Study different was, was . I kept asking people, how do you become a software developer? How do you code, how, how do you understand all of this? And I said, how, how, how, how. And along the way, I, I, I met with some people who introduced me to different tech community. I said, attending different take me talks.
And So some of those things I did at my early stage, all those questions I asked, all the tech committees I joined, sort of made, it made my journey easier. Cause at some point I wanted to just give up cause it was, it wasn’t just staying in my brain for some reasons. I don’t know why, but I, I, I met the people that we already pick and they sort of gave me the encouragement, gave me the resources I needed to be a better developer and, Kind of helped me generally soon.
So that was basically how I got into take life really.
[00:05:57] Grace: What a journey. So what’s really clear to me from that is, so you love sewing. You’re clearly a very creative person, Fatimah, you have a brain where you can really focus on the problem and learn about it and learn all about it. And you like doing creative. Yeah. Creative problem solving.
But at the same time, you’re not afraid to pivot and find something that you can go on to the
[00:06:18] Fatimah: I, I am not, I am not afraid to pick on any new group. I believe, I believe once you are committed, I, I believe hard work and perseverance, consistency are the key to success. So even if I were to transition into an accounting career, you know, would do, because I would give it to my own. I, I.
I hope that as as my driving force be hardworking, committed, and happy. Good. We are looking forward to land. mashAllah achieve it with, no matter how hard it seems might be, because I tell people even to today that coding is like the hardest thing I have ever done. hardest took time. If I could get the basic foundation, it took me time.
But I’m, I’m here and I’m still, I’m a developer and I’ve been doing well so far in my career.
[00:07:12] Grace: And I love what you said about reaching out to people, asking for help, asking them how did you get into software engineering? What do you do in a day and intro, asking them to help you introduce the other communities and showing you resources. I think that part is a really important step to help building up your network and
What would you say?
Because a lot of people in Tech Sisters just kind of realize that this is something that they should be doing, but it’s a little bit scary for some of our members. What kind of advice would you, you give for someone who’s feeling nervous about reaching out for help?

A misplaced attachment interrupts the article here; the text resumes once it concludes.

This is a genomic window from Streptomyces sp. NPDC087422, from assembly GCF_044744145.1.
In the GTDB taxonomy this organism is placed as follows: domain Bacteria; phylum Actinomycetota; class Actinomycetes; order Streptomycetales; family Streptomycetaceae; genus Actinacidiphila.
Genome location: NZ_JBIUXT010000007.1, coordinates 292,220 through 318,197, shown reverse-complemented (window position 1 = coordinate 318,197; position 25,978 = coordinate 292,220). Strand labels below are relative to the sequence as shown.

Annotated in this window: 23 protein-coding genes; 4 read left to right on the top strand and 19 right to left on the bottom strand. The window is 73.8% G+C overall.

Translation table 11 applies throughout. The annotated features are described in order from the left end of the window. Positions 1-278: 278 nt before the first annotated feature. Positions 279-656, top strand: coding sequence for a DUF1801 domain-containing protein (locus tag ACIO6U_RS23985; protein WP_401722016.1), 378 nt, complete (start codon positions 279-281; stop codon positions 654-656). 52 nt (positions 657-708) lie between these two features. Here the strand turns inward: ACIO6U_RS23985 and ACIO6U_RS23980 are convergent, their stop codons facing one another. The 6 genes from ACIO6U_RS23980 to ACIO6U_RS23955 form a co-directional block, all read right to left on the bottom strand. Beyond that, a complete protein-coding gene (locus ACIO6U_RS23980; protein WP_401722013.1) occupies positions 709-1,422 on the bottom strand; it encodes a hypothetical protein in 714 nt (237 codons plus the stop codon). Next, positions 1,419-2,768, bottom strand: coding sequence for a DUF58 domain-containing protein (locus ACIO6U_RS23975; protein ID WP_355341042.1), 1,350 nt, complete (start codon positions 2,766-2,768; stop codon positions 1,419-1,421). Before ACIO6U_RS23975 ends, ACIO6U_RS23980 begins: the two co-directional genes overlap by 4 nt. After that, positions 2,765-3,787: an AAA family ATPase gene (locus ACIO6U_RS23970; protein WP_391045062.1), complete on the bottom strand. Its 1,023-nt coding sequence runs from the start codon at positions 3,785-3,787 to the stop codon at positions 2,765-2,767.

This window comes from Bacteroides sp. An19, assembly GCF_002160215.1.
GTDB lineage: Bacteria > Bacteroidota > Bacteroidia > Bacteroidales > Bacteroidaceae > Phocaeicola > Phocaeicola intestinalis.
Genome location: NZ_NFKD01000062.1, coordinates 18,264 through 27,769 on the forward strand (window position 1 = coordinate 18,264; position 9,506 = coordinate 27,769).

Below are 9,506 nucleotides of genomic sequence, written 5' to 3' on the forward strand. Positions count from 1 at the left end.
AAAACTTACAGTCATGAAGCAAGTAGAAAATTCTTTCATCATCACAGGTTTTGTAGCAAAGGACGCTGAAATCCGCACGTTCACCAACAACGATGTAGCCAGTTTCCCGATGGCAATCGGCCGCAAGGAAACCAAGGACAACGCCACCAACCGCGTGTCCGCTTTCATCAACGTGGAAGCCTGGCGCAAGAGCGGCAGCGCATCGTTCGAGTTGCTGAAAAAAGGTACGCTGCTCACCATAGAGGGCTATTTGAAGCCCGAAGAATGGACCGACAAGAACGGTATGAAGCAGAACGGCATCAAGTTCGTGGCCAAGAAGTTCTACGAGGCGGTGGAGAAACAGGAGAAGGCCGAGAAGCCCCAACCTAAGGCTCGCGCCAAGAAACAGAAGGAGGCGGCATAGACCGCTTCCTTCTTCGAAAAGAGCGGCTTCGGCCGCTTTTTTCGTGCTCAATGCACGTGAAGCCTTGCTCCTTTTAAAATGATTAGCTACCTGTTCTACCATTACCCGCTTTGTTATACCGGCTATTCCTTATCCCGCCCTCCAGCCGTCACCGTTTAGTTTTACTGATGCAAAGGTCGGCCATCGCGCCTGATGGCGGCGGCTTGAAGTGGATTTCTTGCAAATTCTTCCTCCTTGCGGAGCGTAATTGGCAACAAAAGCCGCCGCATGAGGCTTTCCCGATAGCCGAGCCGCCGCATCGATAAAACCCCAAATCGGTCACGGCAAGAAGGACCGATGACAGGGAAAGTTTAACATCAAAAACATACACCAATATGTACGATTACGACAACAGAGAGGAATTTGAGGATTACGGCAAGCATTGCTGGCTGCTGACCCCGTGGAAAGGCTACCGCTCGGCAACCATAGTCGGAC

[00:07:43] Fatimah: So, like I said, I’m a go getter, so I do everything. I try my best to explore all routes to actually achieving my goal. So, If it means me going on YouTube learning more about that particular thing I have issues with, I do it. If it means me going to meet younger people, going to meet senior people in general role, I do it.
So what I would advise is that as long as you have a vision, a goal that you are working towards, there’s not too much of a thing to do whenever you’re trying to achieve something. There’s no, such thing as you are going extra.
There’s no extra. You should go as far as you think you can. You should even go more than you think you can go, because I reached out to people that I never thought I would be able to, I felt encouraged so many times going to meet senior developers, going to meet people that are not in into web development. Because I started with web, I’m still a web developer. Even going to meet people in cybersecurity, people that are data analyst, just to gather their knowledge and to be able to fight through everything to achieve that particular goal. So I’ll just tell them to go for it.
Don’t be shy. And the good thing about the community is that everybody’s ready to help. So I’ve never seen a community that is as helpful as tech. It’s, it actually, everybody wants you to be learning in tech. Everybody, once they know that you’re in tech, they are ready to help you. They want to just help you.
Everybody’s willing to help you. You just need that extra effort to walk up to them and talk with them and tell them all your issues. And, and mashAllah, you, you get help. You would get help. Don’t restrain yourself. Just go ahead and people are ready to help. People are so, so ready to help.
[00:09:21] Grace: Yeah, this is a thing that you don’t realize until you just get out of your shell and ask for help. People are very, very generous with their time and how long they’re willing to spend answering your questions and helping you. They’ll send you extra resources. They’ll remember you in the future if they see something that might be useful for you.
It is just to your benefits. So you were saying that you got introduced to these tech communities, you were become being active in them. How’d you go from there to getting your first tech job?
[00:09:53] Fatimah: Okay. So for my first, tech job, okay. During the process of asking on how I could, because when I started after learning html and css, I needed to start learning programming languages. So I’ll go on YouTube, then I’ll start, I would learn, I’ll learn Python today. Second day, someone else will tell me that no people don’t use Python again, learn this, I would go ahead.